Like a few people, I imagine, my first experience of Foster the People was coupled with my first experience of the ‘bum dance’ as performed by Greg James on his show on Radio 1. Okay, so that sounds a lot weirder than it actually is, Greg chose the band’s first single, Pumped Up Kicks as his record of the week and then danced to it… Just watch the video and hopefully everything will make more sense then.
Anyway, once I’d gotten over Greg’s wondrous dance moves I realised how great the track was, it’s got a really summery vibe and is just nice and mellow. So, on my impulse buying spree earlier in the month I bought the album and, friends, I was not disappointed.
The first track, Helena Beat, slowly builds up and by the time the vocals come in you’ve already got a smile on your face. And when the vocal comes in you may be a bit taken aback, Mark Foster’s voice has a really unique sound which might shock you, especially as he’s often singing in higher registers, but it just adds to the mellow feel of the whole album. This song just makes me want to do some kind of strange dancing that only true hipsters (of which I am not one) would get away with.
Track numero duo is the aforementioned single and it’s just great. To me, this whole album sounds like a holiday; it makes me feel like I should be dancing to it on some American beach with a cooler full of ‘soda’ and some California girls and this track is the epitome of that.
The third song, Call It What You Want, starts somewhat differently with a very strange noise that sounds like someone has let some air out of a bottle of cola or something and a delightful little piano riff. This song is faster-paced than the previous two but the dampened drums and Mark Foster’s voice make sure it’s still in keeping with the rest of the album.
Don’t Stop (Color on the Walls) also brings a bit of variety to the album, with no sign of the band’s trusty drum patterns but the introduction of an acoustic guitar instead. Also, instead of the usual rousing, sing-a-long chorus there’s the catchy little ‘ooh’ phrase that you can’t help but join in with.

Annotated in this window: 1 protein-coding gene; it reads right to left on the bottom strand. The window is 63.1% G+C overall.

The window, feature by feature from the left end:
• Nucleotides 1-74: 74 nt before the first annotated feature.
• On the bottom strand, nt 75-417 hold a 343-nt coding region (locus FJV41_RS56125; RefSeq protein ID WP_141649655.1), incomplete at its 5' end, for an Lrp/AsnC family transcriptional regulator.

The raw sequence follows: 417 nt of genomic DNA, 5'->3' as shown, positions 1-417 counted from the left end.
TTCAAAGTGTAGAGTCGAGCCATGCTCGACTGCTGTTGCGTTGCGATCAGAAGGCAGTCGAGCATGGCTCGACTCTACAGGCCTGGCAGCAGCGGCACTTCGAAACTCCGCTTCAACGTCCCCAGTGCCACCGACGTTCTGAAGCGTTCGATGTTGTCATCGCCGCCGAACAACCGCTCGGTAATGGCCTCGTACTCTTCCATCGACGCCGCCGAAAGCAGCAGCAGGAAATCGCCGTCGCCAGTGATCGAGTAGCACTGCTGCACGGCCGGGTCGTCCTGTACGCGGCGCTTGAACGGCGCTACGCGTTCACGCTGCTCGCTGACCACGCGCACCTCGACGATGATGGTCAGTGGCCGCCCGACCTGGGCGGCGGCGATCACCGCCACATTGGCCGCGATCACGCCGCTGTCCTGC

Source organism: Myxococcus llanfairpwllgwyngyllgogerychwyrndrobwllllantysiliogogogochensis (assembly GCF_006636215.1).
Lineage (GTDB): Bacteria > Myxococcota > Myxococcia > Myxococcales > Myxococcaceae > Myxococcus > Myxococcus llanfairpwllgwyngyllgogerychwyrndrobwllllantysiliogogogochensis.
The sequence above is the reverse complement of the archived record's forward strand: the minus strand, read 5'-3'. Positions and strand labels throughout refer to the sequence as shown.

The halfway point on the album, Waste, is a bit more melancholy than the previous tracks and show a different side to the band. It’s pretty bare, with just the lead vocal and a drum pattern in the voices and reminds me of something off Lykke Li’s first album, Youth Novels. The next track, I Would Do Anything For You has much the same feel, though with a few more layers.
Houdini sees a return to the upliftingness (is that even a word? It is now) of the beginning of the album though the chorus adds a bit of difference. Life on the Nickel, however, sounds like a completely different band and I’m sure they stole that synth from Toploader…
The final two tracks continue with this strange sound explosion, with Coldplay’s keyboard from Fix You being used in Miss You and what sounds like a church choir in the final track, Warrant. Once you get over that though they are two more excellent tracks, not quite as mellow and beach-y as the first two but relaxing nonetheless.
I think if you don’t listen to this kind of music a lot some of the tracks might be a bit interchangeable, but if you like artists like Lykke Li and maybe a bit of James Blake then I definitely recommend getting this album.
Best Track: Pumped Up Kicks
Worst Track: Life On The Nickel